Archive for June 30, 2018



It is 11:30 on June 30, 2018. This is all I got done for the Escapist Coloring Club. Sorry. Busy month!

 

I got the person done. Boo! A whole month and that was all! I’ll try to finish tomorrow and then start the next one real soon.

Thanks, Linda G. Hill for keeping our creativity active!

**** Edit–Finished!

20180701_113234

Now to move on to the one for July. Wow! It is July!!!   By the way, the bare toes are free! 😀


Fruit of the Drunken TreeFruit of the Drunken Tree by Ingrid Rojas Contreras
My rating: 5 of 5 stars

Though this story takes place in the 1990’s in the times of drug lord Pablo Escobar in Bogotá, Columbia, it’s lessons are current for us here in the USA. It centers on two young girls and how they affect each other and each others’ families.

I actually finished the book a couple days ago. I needed time to think about how to review this. Besides what I said above I just couldn’t decide. If you want to know more about the book go read the reviews on GoodReads. Many just write out the story themselves. Why bother with reading it with all that information? I don’t like to include blurbs about the books I read. I figure there are plenty of those out there. My review is to tell future me what I thought and possible current events or life events and how they might have influenced my feelings. If that helps others, I am glad. So for my future self: remember when they separated babies from parents because of a need to get rid of illegal immigrants? How many of them were seeking asylum from life similar to what the characters in this book were living with? I have friends who lived through being held up by guerrillas. I don’t believe that these people are taking away our jobs. Watch how the costs of foods go up as citizens take back the farming jobs. Just saying.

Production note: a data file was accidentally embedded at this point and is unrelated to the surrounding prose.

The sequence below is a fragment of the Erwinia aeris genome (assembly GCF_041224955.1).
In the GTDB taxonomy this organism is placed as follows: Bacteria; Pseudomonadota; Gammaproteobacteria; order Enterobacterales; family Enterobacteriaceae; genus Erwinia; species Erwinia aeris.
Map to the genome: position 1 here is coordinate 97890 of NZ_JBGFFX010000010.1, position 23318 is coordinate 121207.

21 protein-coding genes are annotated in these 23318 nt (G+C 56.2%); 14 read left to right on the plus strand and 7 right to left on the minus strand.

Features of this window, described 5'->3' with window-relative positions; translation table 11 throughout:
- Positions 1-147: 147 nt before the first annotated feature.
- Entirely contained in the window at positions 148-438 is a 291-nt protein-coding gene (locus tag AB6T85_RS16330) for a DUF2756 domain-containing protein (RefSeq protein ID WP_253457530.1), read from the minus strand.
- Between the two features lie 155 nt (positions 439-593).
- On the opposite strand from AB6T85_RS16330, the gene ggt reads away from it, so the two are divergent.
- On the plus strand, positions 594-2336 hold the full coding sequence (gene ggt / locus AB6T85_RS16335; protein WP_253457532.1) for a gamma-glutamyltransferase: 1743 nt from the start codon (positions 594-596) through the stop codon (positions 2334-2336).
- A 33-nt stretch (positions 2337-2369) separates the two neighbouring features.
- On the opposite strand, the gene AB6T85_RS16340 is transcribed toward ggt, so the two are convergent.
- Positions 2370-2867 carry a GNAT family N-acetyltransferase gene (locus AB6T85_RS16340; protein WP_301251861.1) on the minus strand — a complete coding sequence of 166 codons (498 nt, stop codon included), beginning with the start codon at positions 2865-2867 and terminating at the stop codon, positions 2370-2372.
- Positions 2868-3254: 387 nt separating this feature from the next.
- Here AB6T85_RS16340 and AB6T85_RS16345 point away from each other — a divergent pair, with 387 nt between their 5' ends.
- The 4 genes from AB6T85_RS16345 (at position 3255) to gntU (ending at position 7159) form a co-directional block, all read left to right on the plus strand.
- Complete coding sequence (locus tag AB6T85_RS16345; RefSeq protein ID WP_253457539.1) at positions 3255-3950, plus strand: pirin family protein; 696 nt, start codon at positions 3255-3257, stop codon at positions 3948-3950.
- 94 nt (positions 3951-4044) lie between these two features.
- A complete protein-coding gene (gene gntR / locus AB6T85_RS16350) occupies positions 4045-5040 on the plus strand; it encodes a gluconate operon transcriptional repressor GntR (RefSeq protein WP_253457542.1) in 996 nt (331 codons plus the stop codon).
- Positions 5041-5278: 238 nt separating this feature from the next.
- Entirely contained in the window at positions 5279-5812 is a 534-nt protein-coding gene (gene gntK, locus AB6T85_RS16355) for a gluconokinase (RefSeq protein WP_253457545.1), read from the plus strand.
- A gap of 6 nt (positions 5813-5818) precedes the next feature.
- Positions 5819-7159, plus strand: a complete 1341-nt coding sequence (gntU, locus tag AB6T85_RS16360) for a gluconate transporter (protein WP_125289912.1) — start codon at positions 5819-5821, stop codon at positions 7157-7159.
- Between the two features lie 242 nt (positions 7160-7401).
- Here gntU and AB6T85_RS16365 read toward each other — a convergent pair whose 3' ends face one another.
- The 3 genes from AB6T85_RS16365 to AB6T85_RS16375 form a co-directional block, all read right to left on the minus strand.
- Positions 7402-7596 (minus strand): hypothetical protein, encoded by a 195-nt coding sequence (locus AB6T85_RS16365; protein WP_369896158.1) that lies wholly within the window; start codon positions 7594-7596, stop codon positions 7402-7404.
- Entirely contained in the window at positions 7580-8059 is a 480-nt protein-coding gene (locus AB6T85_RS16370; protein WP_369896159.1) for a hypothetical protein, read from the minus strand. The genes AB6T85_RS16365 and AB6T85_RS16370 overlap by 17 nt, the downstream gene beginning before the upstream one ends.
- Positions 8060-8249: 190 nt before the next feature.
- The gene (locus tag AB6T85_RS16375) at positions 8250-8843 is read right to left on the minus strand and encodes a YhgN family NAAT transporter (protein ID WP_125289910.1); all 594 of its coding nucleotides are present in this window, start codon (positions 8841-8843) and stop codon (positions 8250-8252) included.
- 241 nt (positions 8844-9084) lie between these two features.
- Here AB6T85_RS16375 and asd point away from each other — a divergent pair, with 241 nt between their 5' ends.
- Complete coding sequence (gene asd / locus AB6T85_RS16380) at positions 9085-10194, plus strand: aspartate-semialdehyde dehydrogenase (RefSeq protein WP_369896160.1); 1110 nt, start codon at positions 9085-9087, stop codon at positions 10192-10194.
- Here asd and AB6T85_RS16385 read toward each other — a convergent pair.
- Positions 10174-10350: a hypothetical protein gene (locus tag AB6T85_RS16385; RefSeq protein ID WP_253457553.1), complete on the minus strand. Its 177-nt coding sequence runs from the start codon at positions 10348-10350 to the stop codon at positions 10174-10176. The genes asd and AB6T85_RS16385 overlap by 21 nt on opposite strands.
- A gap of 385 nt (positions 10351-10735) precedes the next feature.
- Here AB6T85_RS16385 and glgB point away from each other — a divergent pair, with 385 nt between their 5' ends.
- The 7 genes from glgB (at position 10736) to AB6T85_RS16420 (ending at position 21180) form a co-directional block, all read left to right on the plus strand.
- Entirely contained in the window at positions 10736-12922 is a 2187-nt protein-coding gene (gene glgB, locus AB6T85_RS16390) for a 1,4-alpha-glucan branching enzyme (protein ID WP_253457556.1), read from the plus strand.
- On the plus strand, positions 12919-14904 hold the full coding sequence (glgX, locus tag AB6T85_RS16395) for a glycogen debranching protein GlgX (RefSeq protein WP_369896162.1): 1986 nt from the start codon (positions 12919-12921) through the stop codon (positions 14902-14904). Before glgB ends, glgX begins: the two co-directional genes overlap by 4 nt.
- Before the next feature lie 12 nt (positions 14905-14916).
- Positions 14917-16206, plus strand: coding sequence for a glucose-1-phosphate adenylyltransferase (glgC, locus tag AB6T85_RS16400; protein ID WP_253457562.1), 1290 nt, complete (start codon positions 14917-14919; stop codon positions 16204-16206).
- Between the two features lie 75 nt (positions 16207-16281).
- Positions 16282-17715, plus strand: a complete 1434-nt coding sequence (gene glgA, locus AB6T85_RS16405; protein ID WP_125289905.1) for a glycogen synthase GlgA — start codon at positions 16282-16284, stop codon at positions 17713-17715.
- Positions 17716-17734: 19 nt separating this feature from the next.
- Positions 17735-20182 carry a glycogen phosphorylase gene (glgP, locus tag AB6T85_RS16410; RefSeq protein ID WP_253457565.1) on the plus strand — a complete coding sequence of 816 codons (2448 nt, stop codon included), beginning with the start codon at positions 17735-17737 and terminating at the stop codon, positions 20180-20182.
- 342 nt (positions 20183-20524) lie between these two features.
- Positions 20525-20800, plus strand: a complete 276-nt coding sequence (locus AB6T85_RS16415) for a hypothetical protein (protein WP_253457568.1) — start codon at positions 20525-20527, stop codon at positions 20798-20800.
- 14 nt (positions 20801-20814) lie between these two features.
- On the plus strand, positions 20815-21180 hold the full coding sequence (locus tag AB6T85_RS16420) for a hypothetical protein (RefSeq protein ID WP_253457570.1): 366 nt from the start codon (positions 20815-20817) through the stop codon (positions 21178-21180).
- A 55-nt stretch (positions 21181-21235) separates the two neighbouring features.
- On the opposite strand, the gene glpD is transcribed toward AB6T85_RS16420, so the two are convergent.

Anyway, this book was well written, at times even poetic. It kept me up as I couldn’t leave the characters when it was well past time to sleep. I think everyone should read this book. Even if it doesn’t change your point of view, it could help educate on the history and peoples of South America. And if it feels factual, like a true story, know that the author did live through a lot of what the book tells about. The girls playing with injured Barbies. The dreams of the girl’s leg with sock and shoe that the main character saw on TV news minus a child’s body. These are just a couple incidences that felt too real to be fiction.

When I rate a book with five stars I know that I will remember it. It affected me deeply.

I’m so happy that NetGalley had it for me to read for review.

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